A new book about the lives of first families, as told by White House workers, spans 10 administrations -- but it's the lurid tales from the Clintons' tumultuous eight-year stay that are capturing all the attention. 

The anecdotes are contained in “The Residence: Inside the Private World of The White House” by Kate Andersen Brower, whose book dropped just as Hillary Clinton is poised to announce her expected presidential campaign. 

The book chronicles such behind-the-scenes incidents as: 

  • Chelsea Clinton allegedly referring to Secret Service as "pigs," and explaining that's what "my mother and father" call them. 
  • An usher being fired from his $50,000-a-year job after Hillary Clinton became uncomfortable with him. The usher claimed the Clintons had problems with his contact with the Bush family, as former first lady Barbara Bush had called on him for help with her computer. 
  • Depictions of suspected fights at the residence between Bill and Hillary Clinton. 

The tale appearing to draw the most attention, though, involves an injury the president sustained at the White House. 

In the book, a former staffer recalls getting a frantic call at the height of the Lewinsky scandal from a maid who “found blood all over the first couple’s bed.” The incident was explained away by President Clinton, who required stitches after the incident, as the aftermath of him running into a bathroom door in the middle of the night.

But not everybody on staff was convinced.

“We’re pretty sure she clocked him with a book,” the anonymous worker says. 

Brower, a former White House reporter and Fox News producer, reported the incident occurred at about the time the public learned of President Clinton’s extra-marital relationship with intern Monica Lewinsky, which was in January 1988.

However, the butlers appeared well aware of the roughly 18-month affair long before it was exposed. They frequently saw the young Lewinsky in the family movie theater and other parts of the residence, with one whispering, “That’s her -- that’s the girlfriend,” Brower writes.

Brower also writes that staffers, including 35 named in the book’s foreword, have fond memories of President George H. W. Bush and first lady Barbara Bush, including the president playing horseshoes with employees, and that they sympathized with the Obamas, being the first African-American family to live in the executive mansion.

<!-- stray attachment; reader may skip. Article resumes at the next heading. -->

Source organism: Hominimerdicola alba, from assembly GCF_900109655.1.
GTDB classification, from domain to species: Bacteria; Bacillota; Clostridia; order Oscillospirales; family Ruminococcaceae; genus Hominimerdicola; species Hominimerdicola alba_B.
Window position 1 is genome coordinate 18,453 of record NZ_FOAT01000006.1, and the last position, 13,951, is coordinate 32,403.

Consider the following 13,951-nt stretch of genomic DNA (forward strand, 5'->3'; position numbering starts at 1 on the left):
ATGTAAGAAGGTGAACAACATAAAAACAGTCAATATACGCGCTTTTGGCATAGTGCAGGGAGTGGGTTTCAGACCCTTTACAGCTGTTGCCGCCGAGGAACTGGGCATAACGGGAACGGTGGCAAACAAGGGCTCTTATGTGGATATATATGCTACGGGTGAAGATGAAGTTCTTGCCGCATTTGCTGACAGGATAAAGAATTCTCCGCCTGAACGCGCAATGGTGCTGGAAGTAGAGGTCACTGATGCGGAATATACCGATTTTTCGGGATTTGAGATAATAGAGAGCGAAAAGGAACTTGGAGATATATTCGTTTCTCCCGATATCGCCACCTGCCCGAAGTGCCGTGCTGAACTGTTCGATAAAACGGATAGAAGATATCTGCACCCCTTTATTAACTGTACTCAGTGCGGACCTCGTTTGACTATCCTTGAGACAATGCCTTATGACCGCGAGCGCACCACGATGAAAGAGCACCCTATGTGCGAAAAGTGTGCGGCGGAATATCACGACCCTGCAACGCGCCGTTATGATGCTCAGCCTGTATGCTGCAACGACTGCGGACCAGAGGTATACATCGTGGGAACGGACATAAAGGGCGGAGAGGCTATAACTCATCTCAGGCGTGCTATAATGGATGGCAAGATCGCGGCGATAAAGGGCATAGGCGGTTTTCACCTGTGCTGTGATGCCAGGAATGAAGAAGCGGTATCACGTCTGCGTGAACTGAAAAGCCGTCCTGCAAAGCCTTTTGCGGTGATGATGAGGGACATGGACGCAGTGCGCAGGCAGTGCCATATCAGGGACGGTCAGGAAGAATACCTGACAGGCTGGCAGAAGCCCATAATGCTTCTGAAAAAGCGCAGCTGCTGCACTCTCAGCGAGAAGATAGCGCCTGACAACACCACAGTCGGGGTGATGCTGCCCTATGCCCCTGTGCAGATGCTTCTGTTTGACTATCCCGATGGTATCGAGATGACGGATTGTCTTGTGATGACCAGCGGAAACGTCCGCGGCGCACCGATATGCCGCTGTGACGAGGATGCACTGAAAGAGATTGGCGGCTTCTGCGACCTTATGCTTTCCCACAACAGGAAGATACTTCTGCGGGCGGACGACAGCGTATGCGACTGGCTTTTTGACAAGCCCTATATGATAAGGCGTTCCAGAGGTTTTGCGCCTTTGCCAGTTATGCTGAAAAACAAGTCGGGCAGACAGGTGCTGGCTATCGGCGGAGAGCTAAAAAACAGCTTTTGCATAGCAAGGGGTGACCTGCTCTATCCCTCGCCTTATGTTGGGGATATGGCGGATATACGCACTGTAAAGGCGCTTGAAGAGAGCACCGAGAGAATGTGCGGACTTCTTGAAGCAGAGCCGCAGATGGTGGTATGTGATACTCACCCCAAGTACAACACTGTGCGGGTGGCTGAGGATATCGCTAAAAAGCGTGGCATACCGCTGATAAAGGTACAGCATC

Brower writes that the staff also had sympathy for Hillary Clinton, now a likely 2016 Democratic presidential candidate.

“The maids really sided with her,” Brower said Monday night on Fox News’ “The Kelly File.” “She had the president sleeping on the sofa.”

Former White House maid Betty Finnery, now 78, recalls in the book: “You just felt bad for the entire family. You could feel the sadness.”

Brower writes that White House florist Ronn Payne says he was riding in a service elevator once and heard the first lady yell “goddamn bastard” at the president, and then a heavy object being heaved across a room.

“The rumor among the staff was that she threw a lamp,” Brower writes. The butlers, according to Payne, were told to clean up the mess.

Payne also recalls to Brower the time he was walking through the residence’s second-floor private kitchen and an agent walked in behind him to escort Clinton daughter Chelsea to Sidwell Friends, the private school she attended in northwest Washington.

Payne says Chelsea was on the phone and told a friend. “Oh, I’ve got to go. The pigs are here.”

Payne says the agent turned crimson and told the young woman, “My job is to stand between you, your family, and a bullet. Do you understand?”

Clinton replied: “Well, that’s what my mother and father call you,” according to the book.

Staffers also said in the book that the Clintons, known for their privacy, reworked the building's phone lines so they could sidestep the switchboard operators.